The one who observes the day, observes it in honor of Adonai
Each religion distinguishes itself through its calendar of events and yearly feasts, but Abba is the One who has created and organized the celestial bodies to show us His calendar (Genesis 1:14), so we should leave it up to Him to teach us what the important times of the year are.
In the Book of Leviticus the Almighty teaches us about the weekly Sabbath and also of seven heavenly appointments called in the Hebrew text ‘moadim’ (Leviticus 23). These are commanded to be observed perpetually throughout our generations wherever we are. One may argue that Paul is the one who taught us to abolish these feasts, but a reading of his lectures within their own contextual values shows us that he never did but actually practiced them.
We must remember that in the days of Paul, ‘Christianity’ did not exist; that before their divorce from Jerusalem to pursue their adulterous relationship with Rome, believers were merely a sect of Judaism called: the Sect of the Nazarenes (Acts 24:5). Believers were actually found practicing the Levitical Festivals up to the fourth century C.E. when Constantine finally ruled them illegal in the Council of Nicaea in favor of Roman observances. Whereas Jews in the congregations were already familiar with God’s calendar of events, Paul had to teach them to the gentile believers as well as to encourage them to renounce their pagan holy days. In Corinthians Paul gives the congregation instructions on how to observe Passover (1 Corinthians 5:8), and all throughout Acts, Paul times his journeys according to the Levitical schedule.
The Pauline texts used to abolish Levitical Holy Days for believers are texts divorced from their context. For example in Romans, Paul seems to teach that there are no days above others and that the distinction of days is a matter of personal opinion (Romans 14:5-6). We must remember that the Roman congregations were made up of both Jews and gentiles, and that we are only left to speculations as to the subject matter of the text. In any case though, Levitical ‘moadim’ are Holy Appointments and commandments given by the very Voice of God in Horeb, not issues subject to personal opinion. I would therefore safely assume that Paul cannot be talking about them in this text. The non-Jewish disciples in Colossi were given a hard time by their pagan counter-parts, and even from non-believing Jews for adopting the Biblical Festivals, but Paul encouraged the disciples to not let people bother them about it, because they are important times shadowing the reality of the Messiah who will soon return to rule and judge the earth (Colossians 2:17-18). Lastly, Paul seems to rebuke the Galatians congregation for following the Biblical Festivals, but a closer look at that text shows us that he was actually talking to gentile believers about their inclinations towards pagan observances (Galatians 4:8-17); the adjectives used in this text could hardly define God’s Appointed Days. Again, we must read the text within its proper context. People today have even forgotten which day is the Master’s Sabbath, and some even say that it can be observed on any day as long as we take one. Before He left, in His Endtime discourse, the Master instructed us to pray that our ‘flight be not … on the Sabbath Day’ (Matthew 24:20). The contextual Sabbath in this passage is God’s weekly Sabbath, but how can believers pray that prayer if they don’t even know what day it is?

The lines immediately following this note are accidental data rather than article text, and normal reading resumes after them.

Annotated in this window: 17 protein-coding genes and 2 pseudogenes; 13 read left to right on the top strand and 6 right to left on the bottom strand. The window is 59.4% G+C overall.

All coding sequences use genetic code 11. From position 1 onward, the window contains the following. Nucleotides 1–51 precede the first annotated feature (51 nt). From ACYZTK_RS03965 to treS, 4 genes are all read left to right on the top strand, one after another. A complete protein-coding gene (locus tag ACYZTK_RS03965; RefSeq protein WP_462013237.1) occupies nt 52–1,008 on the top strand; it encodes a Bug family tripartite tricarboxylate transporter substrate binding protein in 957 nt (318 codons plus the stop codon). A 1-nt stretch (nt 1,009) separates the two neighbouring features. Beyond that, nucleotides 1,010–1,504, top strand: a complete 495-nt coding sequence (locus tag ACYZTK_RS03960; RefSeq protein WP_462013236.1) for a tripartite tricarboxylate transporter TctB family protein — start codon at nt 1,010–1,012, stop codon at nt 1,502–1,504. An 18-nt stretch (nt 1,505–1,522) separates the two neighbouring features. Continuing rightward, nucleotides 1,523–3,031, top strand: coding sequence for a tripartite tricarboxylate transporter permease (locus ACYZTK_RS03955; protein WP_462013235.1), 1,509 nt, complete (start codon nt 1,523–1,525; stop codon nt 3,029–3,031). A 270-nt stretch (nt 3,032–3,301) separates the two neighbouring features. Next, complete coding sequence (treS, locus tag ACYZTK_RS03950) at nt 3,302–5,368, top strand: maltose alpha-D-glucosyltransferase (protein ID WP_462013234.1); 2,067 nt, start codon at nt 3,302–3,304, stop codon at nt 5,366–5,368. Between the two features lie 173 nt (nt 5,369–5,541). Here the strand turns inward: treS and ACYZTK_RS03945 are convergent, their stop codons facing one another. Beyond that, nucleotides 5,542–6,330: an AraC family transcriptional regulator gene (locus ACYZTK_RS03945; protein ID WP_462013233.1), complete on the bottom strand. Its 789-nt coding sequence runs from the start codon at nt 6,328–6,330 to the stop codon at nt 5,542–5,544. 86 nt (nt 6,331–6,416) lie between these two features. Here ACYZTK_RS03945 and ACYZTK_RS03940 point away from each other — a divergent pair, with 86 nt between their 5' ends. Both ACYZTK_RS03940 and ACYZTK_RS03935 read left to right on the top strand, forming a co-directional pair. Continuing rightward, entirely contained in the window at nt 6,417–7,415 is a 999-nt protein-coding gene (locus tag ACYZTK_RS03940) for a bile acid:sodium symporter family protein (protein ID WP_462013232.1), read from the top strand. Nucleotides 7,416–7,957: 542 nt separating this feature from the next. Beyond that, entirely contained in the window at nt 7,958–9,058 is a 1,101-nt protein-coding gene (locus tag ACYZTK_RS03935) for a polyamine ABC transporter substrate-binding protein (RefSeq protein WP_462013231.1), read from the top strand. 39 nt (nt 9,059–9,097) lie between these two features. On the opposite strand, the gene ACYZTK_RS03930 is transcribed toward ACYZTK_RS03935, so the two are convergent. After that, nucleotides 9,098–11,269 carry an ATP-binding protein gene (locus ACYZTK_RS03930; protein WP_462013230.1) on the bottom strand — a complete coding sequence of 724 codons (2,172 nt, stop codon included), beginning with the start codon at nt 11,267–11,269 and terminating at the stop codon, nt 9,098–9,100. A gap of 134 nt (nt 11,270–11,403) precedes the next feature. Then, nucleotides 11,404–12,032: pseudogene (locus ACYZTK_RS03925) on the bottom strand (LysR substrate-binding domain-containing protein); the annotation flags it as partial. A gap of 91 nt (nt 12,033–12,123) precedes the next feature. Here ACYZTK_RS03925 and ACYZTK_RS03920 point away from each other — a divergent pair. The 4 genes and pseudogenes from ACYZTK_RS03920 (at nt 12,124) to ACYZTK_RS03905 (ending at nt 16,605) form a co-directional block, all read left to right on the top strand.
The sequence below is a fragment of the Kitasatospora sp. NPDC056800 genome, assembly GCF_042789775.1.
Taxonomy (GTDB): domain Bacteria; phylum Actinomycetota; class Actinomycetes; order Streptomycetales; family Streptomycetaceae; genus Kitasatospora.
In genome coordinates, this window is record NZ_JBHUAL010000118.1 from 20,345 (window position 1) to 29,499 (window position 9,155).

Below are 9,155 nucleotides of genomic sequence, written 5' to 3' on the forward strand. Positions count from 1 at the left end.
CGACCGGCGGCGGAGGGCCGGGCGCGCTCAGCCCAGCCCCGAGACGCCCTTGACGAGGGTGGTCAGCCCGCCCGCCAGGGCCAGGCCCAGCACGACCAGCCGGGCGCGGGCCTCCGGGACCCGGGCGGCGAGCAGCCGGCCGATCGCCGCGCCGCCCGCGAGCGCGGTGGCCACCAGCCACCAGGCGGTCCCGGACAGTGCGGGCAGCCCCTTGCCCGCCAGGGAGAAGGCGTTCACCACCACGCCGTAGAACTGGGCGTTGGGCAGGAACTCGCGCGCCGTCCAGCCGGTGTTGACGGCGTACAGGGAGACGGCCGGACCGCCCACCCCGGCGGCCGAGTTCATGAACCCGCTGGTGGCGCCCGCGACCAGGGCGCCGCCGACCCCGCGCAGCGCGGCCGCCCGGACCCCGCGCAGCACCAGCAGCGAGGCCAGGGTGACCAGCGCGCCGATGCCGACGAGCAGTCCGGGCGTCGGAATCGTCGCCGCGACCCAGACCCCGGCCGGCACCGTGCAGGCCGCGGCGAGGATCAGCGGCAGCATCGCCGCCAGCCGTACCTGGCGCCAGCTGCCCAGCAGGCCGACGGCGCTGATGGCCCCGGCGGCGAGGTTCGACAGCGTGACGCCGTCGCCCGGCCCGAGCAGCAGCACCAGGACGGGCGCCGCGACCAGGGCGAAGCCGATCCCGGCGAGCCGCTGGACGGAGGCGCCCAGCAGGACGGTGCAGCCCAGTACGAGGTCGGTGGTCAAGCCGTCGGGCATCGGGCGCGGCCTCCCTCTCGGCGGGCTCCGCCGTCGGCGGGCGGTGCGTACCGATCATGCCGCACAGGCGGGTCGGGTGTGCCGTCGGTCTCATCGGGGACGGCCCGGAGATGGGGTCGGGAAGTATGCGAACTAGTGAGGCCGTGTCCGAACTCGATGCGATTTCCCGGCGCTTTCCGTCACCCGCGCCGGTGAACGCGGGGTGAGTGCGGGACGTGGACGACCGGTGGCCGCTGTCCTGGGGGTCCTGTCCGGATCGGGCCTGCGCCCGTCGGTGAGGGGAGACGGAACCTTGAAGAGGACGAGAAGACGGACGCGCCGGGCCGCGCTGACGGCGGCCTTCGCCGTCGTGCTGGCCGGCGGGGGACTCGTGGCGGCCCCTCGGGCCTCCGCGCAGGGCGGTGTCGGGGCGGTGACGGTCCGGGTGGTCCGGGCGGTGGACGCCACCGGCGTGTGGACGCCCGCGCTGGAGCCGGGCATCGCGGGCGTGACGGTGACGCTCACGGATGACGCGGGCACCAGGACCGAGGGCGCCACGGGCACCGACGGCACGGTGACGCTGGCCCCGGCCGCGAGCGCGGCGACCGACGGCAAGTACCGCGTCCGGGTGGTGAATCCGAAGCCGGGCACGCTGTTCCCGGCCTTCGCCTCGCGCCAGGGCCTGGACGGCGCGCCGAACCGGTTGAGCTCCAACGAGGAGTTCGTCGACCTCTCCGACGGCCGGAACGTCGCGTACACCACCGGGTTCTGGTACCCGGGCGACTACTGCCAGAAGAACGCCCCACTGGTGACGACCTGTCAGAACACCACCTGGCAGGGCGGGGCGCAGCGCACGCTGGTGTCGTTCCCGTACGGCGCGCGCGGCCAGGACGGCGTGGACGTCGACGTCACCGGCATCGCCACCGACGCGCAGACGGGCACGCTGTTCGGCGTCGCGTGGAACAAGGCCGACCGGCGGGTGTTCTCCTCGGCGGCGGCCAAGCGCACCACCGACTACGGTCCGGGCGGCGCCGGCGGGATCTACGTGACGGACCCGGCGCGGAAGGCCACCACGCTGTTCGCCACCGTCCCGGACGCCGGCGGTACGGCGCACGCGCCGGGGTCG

The Levitical Feasts are our yearly appointments with our God. They lead us to the final of all Appointments at the end of time, but someone who wants us to miss the Heavenly Rendez-Vous falsified the information. Let us now return to our first love and the truth if the Word; you don’t want to miss the ‘Appointment. Do you?